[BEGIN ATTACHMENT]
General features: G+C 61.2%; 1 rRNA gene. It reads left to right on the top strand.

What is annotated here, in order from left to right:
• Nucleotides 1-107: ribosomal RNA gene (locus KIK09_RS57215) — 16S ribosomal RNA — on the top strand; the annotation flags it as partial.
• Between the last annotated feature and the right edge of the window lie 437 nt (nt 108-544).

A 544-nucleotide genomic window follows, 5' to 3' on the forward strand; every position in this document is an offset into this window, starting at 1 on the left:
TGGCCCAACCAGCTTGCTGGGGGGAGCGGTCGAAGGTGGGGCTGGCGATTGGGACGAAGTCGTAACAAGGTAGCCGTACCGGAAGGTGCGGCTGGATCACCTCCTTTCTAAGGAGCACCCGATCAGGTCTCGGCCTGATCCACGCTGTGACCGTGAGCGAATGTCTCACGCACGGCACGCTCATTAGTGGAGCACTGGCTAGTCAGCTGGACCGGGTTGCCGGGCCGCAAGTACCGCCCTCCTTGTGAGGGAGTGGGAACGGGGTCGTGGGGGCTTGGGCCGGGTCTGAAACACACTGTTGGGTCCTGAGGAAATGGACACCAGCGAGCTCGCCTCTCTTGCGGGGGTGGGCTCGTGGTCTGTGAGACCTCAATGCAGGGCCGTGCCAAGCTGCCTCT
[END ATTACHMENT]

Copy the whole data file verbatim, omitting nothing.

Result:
General features: G+C 61.2%; 1 rRNA gene. It reads left to right on the top strand.

What is annotated here, in order from left to right:
• Nucleotides 1-107: ribosomal RNA gene (locus KIK09_RS57215) — 16S ribosomal RNA — on the top strand; the annotation flags it as partial.
• Between the last annotated feature and the right edge of the window lie 437 nt (nt 108-544).

A 544-nucleotide genomic window follows, 5' to 3' on the forward strand; every position in this document is an offset into this window, starting at 1 on the left:
TGGCCCAACCAGCTTGCTGGGGGGAGCGGTCGAAGGTGGGGCTGGCGATTGGGACGAAGTCGTAACAAGGTAGCCGTACCGGAAGGTGCGGCTGGATCACCTCCTTTCTAAGGAGCACCCGATCAGGTCTCGGCCTGATCCACGCTGTGACCGTGAGCGAATGTCTCACGCACGGCACGCTCATTAGTGGAGCACTGGCTAGTCAGCTGGACCGGGTTGCCGGGCCGCAAGTACCGCCCTCCTTGTGAGGGAGTGGGAACGGGGTCGTGGGGGCTTGGGCCGGGTCTGAAACACACTGTTGGGTCCTGAGGAAATGGACACCAGCGAGCTCGCCTCTCTTGCGGGGGTGGGCTCGTGGTCTGTGAGACCTCAATGCAGGGCCGTGCCAAGCTGCCTCT